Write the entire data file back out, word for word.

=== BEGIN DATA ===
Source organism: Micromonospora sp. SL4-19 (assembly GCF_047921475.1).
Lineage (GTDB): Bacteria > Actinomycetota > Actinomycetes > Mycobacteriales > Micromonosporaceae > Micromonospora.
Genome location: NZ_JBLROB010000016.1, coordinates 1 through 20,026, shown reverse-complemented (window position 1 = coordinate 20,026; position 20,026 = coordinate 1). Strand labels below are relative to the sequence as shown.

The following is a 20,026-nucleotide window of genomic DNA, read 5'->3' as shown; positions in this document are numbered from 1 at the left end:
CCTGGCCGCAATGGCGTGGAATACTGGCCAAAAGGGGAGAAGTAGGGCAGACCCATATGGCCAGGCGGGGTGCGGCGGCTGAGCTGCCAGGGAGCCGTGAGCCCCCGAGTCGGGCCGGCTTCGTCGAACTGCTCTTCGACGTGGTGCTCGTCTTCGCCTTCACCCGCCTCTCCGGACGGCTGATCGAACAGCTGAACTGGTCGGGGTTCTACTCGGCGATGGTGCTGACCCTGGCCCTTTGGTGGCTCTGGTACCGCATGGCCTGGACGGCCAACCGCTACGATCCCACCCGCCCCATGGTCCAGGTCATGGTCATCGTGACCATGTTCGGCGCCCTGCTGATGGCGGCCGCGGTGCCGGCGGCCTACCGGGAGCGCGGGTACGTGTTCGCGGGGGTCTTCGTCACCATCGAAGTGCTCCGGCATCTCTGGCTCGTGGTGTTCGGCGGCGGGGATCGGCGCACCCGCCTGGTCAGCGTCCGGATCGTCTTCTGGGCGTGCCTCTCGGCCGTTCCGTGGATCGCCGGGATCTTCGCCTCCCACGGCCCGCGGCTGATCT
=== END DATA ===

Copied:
Source organism: Micromonospora sp. SL4-19 (assembly GCF_047921475.1).
Lineage (GTDB): Bacteria > Actinomycetota > Actinomycetes > Mycobacteriales > Micromonosporaceae > Micromonospora.
Genome location: NZ_JBLROB010000016.1, coordinates 1 through 20,026, shown reverse-complemented (window position 1 = coordinate 20,026; position 20,026 = coordinate 1). Strand labels below are relative to the sequence as shown.

The following is a 20,026-nucleotide window of genomic DNA, read 5'->3' as shown; positions in this document are numbered from 1 at the left end:
CCTGGCCGCAATGGCGTGGAATACTGGCCAAAAGGGGAGAAGTAGGGCAGACCCATATGGCCAGGCGGGGTGCGGCGGCTGAGCTGCCAGGGAGCCGTGAGCCCCCGAGTCGGGCCGGCTTCGTCGAACTGCTCTTCGACGTGGTGCTCGTCTTCGCCTTCACCCGCCTCTCCGGACGGCTGATCGAACAGCTGAACTGGTCGGGGTTCTACTCGGCGATGGTGCTGACCCTGGCCCTTTGGTGGCTCTGGTACCGCATGGCCTGGACGGCCAACCGCTACGATCCCACCCGCCCCATGGTCCAGGTCATGGTCATCGTGACCATGTTCGGCGCCCTGCTGATGGCGGCCGCGGTGCCGGCGGCCTACCGGGAGCGCGGGTACGTGTTCGCGGGGGTCTTCGTCACCATCGAAGTGCTCCGGCATCTCTGGCTCGTGGTGTTCGGCGGCGGGGATCGGCGCACCCGCCTGGTCAGCGTCCGGATCGTCTTCTGGGCGTGCCTCTCGGCCGTTCCGTGGATCGCCGGGATCTTCGCCTCCCACGGCCCGCGGCTGATCT